The book of Daniel is one of the best-loved books of the Bible; it gives us the events of Shadrach, Meshach and Abed-nego and the fiery furnace, Daniel in the lion’s den, Nebuchadnezzar’s dreams of a great nation (statue), and is the setting for the Book of Esther – stories that many of us learned and loved at Sunday school. However the years have come and gone and we so often tend to just skip over those quaint little histories without them having any real impact on our lives. I believe that once we have completed a serious chapter by chapter, topic by topic putting all into a historical context and the study of this amazing book, we will never be the same. This book gives us real perspective, it helps us to see things the way that God sees them – the way Daniel saw them AND the way we will see them as we near total social and political correctness per global opinions but all without God.
Daniel, whose name means ‘God is my judge’, was just a teenager, perhaps about 14, when the Babylonian army, led by king Nebuchadnezzar, came and took him, his friends and about 10,000 others of the brightest and royalty of Judah away from all they knew. They were carried them away into a distant land to a culture and language they did not know. It’s hard for us to imagine the feelings and emotions of a 14 (or so) year old young teenager being taken from the security of a family, not knowing if he would ever see them again.
Although we are told that there was not a righteous man in Jerusalem at that time (Jer 5:1; Jer 8:5-6), (hence the reason for God bringing His judgment), it would seem that there were still some God-fearing mothers, for Daniel and three of his teenage friends were brought up to know and fear God and even their names were a continual reminder of the God of Israel. But would that be enough? After all, how many young people today, after seeing all that Daniel saw, and enduring all he endured, would make a stand for God in the midst of a pagan culture?
How many of our young people leave home and go to the University of ‘Babylon’, where secular humanism rules, and find their once and hope filled faith destroyed as they become ‘free’ to do what they want? The moral constraints and stability of a home family (church and/or home) become just memories? And how many of us can truly say, as we back into the world every Monday morning, that we desire purity more than worldly pleasure?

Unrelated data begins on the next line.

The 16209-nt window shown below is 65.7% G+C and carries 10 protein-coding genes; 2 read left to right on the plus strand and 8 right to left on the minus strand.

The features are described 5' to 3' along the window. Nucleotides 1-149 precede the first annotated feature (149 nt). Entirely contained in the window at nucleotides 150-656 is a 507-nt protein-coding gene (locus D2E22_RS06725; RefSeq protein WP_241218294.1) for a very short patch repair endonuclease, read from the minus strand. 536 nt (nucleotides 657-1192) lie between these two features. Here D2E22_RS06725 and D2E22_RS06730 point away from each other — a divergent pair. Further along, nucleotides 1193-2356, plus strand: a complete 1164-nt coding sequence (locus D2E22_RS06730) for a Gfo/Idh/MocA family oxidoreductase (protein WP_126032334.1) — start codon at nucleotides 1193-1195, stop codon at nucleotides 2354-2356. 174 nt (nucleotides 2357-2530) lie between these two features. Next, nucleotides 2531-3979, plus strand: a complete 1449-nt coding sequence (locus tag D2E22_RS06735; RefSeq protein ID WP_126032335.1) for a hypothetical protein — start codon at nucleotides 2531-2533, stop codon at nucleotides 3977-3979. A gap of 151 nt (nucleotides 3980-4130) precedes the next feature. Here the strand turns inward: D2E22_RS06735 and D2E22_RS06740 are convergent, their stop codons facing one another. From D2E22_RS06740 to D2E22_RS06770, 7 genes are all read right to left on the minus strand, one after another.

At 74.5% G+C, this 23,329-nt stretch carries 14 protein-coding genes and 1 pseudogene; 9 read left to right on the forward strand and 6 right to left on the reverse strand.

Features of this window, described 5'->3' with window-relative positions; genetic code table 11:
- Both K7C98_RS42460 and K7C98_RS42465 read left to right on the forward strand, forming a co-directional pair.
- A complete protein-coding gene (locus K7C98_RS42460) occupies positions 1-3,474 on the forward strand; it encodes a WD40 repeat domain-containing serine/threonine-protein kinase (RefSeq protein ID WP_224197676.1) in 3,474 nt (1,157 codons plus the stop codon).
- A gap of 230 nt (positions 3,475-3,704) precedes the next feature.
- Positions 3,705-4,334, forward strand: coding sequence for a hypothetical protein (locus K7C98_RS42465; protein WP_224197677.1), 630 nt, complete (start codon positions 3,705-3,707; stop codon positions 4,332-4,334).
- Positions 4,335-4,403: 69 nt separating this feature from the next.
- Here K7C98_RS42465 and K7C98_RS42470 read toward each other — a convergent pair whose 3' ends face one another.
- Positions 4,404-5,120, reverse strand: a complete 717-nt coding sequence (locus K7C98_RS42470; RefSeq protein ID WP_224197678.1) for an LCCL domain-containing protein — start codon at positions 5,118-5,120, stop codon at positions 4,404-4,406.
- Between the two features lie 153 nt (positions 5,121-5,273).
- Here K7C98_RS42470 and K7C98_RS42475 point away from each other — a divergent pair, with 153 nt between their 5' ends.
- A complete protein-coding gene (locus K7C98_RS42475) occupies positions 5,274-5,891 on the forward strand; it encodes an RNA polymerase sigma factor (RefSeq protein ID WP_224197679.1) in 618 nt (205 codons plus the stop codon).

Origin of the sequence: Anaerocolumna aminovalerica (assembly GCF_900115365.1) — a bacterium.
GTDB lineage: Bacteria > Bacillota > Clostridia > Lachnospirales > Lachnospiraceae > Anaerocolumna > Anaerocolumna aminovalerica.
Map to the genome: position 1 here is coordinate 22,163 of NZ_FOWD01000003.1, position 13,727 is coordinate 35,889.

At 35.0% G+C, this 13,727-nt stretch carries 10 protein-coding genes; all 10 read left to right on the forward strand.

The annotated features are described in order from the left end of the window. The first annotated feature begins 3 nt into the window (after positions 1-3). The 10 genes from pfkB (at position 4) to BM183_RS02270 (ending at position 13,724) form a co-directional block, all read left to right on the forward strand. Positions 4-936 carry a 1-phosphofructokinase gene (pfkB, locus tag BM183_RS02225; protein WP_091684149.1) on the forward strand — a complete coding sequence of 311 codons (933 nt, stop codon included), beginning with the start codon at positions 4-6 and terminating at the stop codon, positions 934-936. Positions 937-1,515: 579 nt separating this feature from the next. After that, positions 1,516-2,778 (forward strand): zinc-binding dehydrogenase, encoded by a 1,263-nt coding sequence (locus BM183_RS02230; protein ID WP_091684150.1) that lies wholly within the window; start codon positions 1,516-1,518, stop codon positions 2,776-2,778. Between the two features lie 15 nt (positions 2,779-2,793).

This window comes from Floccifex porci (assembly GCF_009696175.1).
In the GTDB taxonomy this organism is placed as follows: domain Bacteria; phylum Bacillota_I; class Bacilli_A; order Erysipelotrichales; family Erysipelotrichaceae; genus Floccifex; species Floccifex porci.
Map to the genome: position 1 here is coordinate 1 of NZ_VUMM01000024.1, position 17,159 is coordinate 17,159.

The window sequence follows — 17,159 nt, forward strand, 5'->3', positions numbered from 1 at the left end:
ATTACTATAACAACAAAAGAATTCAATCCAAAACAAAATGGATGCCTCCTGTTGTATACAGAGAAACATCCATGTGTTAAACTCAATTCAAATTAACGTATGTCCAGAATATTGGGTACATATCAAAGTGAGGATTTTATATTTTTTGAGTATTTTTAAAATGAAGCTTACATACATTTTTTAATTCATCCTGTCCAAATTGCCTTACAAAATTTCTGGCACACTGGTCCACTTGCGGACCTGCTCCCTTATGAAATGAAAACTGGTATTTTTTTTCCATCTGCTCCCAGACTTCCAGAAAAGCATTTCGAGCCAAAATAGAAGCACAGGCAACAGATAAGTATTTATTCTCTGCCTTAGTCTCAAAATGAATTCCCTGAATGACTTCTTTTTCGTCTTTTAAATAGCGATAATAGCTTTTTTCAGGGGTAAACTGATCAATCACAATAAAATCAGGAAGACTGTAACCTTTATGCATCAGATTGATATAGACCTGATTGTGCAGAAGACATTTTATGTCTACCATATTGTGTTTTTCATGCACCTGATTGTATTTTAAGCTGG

Do we really fear God and shun evil as did Job? (Job 1:8). Do we run from temptation like Joseph? (Gen 39:12). Do we find ourselves dropping the odd expletive (Col 3:8), telling a ‘funny’ course joke to our colleagues so that we will fit into the crowd (Eph 5:4), maybe telling the occasional little ‘white’ lie (Col 3:9). “Out of the same mouth proceeds blessing and cursing. My brethren, these things ought not so to be. Does a fountain send forth at the same place sweet water and bitter?” (James 3:10-11). Were you in church praising God this past Sunday then blending right back into the world on Monday? (Romans 12:1) I heard of a man who went up to a Christian once and asked: “You’re a Christian aren’t you?” The Christian replied “What makes you think that” It should be obvious to all around us. Too many Christians act as secret agents, never wanting to blow their cover.
Daniel wasn’t in Babylon long before the Babylonians could tell what was the most important thing in his life. It is my earnest prayer and desire that by the time we reach the end of this study, we too can say along with Daniel that we have ‘purposed in our hearts that we will not defile ourselves’ – no matter what the cost. No this is not the Nike-Colin Kaepernick “no matter what the cost” appeal. Their purpose is just another example of a degenerating America and profiteering. What Kaepernick, a multi-million dollar man is protesting is against the very institution that allowed him opportunity to become a wealthy man with the right to protest.
Our Christian stance at “no matter the cost” is talking about eternal things, not check book balances, TV spotlight time or fifteen minutes of camera attention. It does suggest that within Mark 8:36…”to gain the whole world but lose one’s soul” there is a deep meaning most today wish to ignore or deny…perhaps never had a clue.